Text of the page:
March 12th, 2009


You win again, prodigal wanker!

"Responsible middle" gets no help in crisis, runs the headline in the International Herald Tribune (which I guess means the story ran first in the New York Times). The article tells the tragic tale of a certain "Zach". Zach believes in Adam Smith's idea that the common good emerges when everybody works for their own selfish interest. He also believes in financial responsibility. But, as the article says, "if you’ve behaved responsibly and prudently all these years, you’re on your own. But if you’ve made colossal mistakes of greed and misjudgment — either by selling billions in mortgages to people who couldn’t afford to pay you back or by being one of the people whose eyes were bigger than their wallets— you might just get rescued, at the expense of taxpayers like Zach."

This theme -- that responsible people, people who save, are treated like criminals, while people who act badly, stupidly, greedily and wildly are bailed out -- also pops up in Analysis: The Threat of Thrift (listen for the next few days here). But Analysis doesn't just say the thrifty, virtuous person is treated like a criminal. It goes some way to saying the virtuous saver actually is a criminal.

Since I didn't study economics, this all comes as a bit of a bit of a shock to me. I'm a fairly typical cultural protestant: I value thrift, economy, cheapness, poverty, austerity. I value them on a financial level, a moral level, and also an aesthetic level. Put it this way -- I think David Bowie's son Duncan Jones looks a hell of a lot better, wiser and nicer than the guy doing a cabaret act in Las Vegas under his old name, Zowie Bowie. (In fact, Mr Bling-Ring-A-Ding is called Chris Phillips.)

But the economists interviewed in The Threat of Thrift say very little about the upside of austerity, and an awful lot about its downside. Peter Heslam of Cambridge University quotes Keynes: "The best guess I can make is that when you save five shillings, you put a man out of work for a day." Patriotic housewives, said Keynes, should hit the shops, doing themselves good and adding to the health of the country. This is called the paradox of thrift. Thrift may be a virtue for the individual, but it isn't a virtue for a larger unit, like a nation. (This in turn is called the Fallacy of Composition: the mistake you make when you infer that something is true for the whole when it's only true for some part of the whole.) Keynes said that in a recession it wasn't thrift which would save us, but the government, which could spend its way out of the vicious circles started by the paradox of thrift. And this is what most governments across the world are now doing.

So talk of the unfairness of "penalizing the virtuous", of returns to "conspicuous austerity", and of the new fashionability of "deferred gratification" is actually -- according to Keynes and his followers, anyway -- more socially sinful than talk of bling. Come back, Zowie Bowie, all is forgiven! And bring your chunky rings! As Anatole Kaletsky, chief economic commentator at The Times tells the Analysis programme, it's not saving that creates wealth, but investment. So if you save more than you invest, as Japan has been doing, your economy will decline, you'll create unemployment, and you'll spread that problem to the rest of the world. Bad Japan! Bad thrifty Japan!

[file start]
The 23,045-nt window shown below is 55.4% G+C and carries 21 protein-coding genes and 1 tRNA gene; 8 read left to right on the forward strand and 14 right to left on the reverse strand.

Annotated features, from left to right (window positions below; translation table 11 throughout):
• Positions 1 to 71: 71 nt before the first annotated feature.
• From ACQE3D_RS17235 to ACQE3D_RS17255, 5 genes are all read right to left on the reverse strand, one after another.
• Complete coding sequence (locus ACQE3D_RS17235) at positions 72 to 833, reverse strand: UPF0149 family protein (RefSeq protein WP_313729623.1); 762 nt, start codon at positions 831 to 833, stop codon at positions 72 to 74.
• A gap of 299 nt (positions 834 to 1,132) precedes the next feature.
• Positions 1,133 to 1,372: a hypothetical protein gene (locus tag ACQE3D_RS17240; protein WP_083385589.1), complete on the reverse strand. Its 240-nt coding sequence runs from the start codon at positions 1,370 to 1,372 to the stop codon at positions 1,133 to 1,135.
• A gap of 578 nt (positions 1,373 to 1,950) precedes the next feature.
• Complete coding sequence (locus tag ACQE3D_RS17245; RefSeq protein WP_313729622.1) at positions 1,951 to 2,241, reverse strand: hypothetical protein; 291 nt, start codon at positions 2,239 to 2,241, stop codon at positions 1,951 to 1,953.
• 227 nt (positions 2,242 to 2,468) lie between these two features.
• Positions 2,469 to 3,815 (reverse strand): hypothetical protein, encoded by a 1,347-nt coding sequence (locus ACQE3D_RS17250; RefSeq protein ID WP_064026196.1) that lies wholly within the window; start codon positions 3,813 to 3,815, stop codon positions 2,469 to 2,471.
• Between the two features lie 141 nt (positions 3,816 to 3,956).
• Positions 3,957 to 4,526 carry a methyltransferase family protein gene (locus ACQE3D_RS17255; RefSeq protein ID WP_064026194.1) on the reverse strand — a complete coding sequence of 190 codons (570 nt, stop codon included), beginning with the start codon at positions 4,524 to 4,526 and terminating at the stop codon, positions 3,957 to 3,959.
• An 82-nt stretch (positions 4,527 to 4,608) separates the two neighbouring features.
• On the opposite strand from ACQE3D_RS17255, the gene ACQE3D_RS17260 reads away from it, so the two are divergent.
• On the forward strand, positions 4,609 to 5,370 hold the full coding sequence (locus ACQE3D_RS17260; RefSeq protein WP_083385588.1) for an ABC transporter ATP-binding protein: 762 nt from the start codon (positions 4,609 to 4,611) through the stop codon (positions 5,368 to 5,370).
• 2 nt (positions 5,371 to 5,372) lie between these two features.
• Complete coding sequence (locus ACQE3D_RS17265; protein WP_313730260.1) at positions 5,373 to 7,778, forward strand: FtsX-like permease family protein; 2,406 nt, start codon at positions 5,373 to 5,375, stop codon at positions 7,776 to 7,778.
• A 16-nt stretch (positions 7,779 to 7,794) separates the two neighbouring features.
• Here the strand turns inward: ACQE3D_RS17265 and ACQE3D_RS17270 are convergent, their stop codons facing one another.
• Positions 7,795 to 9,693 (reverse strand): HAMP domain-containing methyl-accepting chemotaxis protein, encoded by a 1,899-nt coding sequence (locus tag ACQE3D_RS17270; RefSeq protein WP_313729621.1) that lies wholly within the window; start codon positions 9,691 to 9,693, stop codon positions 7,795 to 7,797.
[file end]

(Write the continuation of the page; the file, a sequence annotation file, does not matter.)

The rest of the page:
Thrift is only a virtue on an individual level. You save because you might need the money "some rainy day". You "make do and mend", repairing old things rather than buying new ones. You eat old food in the fridge. You throw the fridge away. You feel ashamed when you waste things. You don't replace stuff that's not broken. It's all common sense. And it's all, apparently, wrong.

Unless, of course, we bring ecology into the picture. Because the earth cannot sustain endless economic growth. In fact, just bringing everyone in the world to the level Americans are at today would require multiple planet earths, in terms of the natural resources we'd need. (Check how many earths your lifestyle would require if everyone had it with this quiz. Mine would require two.) It can't happen; we just have one. So, instead of America, we need to follow the example of China, which is becoming, according to Peter Heslam of Cambridge University, "one of the great thrift nations", increasing its economic clout without, so far, increasing its levels of personal waste, personal debt and resource use to anything like American levels.

But even Peter Selby, the former Bishop of Worcester, can't bring himself to recommend austerity, not even as an eco-ethic. The sustainability thing is not about thrift, he says; instead we need to keep a flexible approach, saving when it's appropriate, borrowing when that's the right thing to do. You were burning to hear the bankers cast into hell with a fiery sermon? Tough shit.

Well, I guess it's all there in Christ's story of The Prodigal Son. The young son is a bling wanker who "wasted his substance with riotous living". The older son is virtuous, saves, stays down on the farm, works hard. The young son comes back and his father, inexplicably overjoyed, kills the fatted calf. The virtuous and austere older brother throws a hissy fit.

"Lo," he says to his dad, "these many years do I serve thee, neither transgressed I at any time thy commandment: and yet thou never gavest me a kid, that I might make merry with my friends: But as soon as this thy son was come, which hath devoured thy living with harlots, thou hast killed for him the fatted calf."

And his dad tells him -- the "responsible middle" -- to fuck off, basically. You win again, prodigal wanker!